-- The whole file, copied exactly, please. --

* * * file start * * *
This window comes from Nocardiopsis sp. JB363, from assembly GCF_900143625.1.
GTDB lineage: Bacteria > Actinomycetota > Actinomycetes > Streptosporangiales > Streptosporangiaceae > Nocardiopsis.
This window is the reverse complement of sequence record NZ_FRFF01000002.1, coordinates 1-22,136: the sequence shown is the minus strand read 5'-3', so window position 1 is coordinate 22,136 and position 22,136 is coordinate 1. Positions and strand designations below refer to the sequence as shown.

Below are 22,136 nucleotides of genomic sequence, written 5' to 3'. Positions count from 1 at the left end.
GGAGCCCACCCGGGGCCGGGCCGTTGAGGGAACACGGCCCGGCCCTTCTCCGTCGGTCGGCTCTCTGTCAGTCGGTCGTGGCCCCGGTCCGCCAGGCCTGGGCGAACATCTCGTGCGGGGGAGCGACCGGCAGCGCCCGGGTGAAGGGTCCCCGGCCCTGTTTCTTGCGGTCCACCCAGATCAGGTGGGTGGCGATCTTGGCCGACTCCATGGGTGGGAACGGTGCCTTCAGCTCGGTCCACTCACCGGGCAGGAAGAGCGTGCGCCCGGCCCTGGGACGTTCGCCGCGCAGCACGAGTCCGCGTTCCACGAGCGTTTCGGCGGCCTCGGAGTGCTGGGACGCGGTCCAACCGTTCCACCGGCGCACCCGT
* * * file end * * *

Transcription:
This window comes from Nocardiopsis sp. JB363, from assembly GCF_900143625.1.
GTDB lineage: Bacteria > Actinomycetota > Actinomycetes > Streptosporangiales > Streptosporangiaceae > Nocardiopsis.
This window is the reverse complement of sequence record NZ_FRFF01000002.1, coordinates 1-22,136: the sequence shown is the minus strand read 5'-3', so window position 1 is coordinate 22,136 and position 22,136 is coordinate 1. Positions and strand designations below refer to the sequence as shown.

Below are 22,136 nucleotides of genomic sequence, written 5' to 3'. Positions count from 1 at the left end.
GGAGCCCACCCGGGGCCGGGCCGTTGAGGGAACACGGCCCGGCCCTTCTCCGTCGGTCGGCTCTCTGTCAGTCGGTCGTGGCCCCGGTCCGCCAGGCCTGGGCGAACATCTCGTGCGGGGGAGCGACCGGCAGCGCCCGGGTGAAGGGTCCCCGGCCCTGTTTCTTGCGGTCCACCCAGATCAGGTGGGTGGCGATCTTGGCCGACTCCATGGGTGGGAACGGTGCCTTCAGCTCGGTCCACTCACCGGGCAGGAAGAGCGTGCGCCCGGCCCTGGGACGTTCGCCGCGCAGCACGAGTCCGCGTTCCACGAGCGTTTCGGCGGCCTCGGAGTGCTGGGACGCGGTCCAACCGTTCCACCGGCGCACCCGT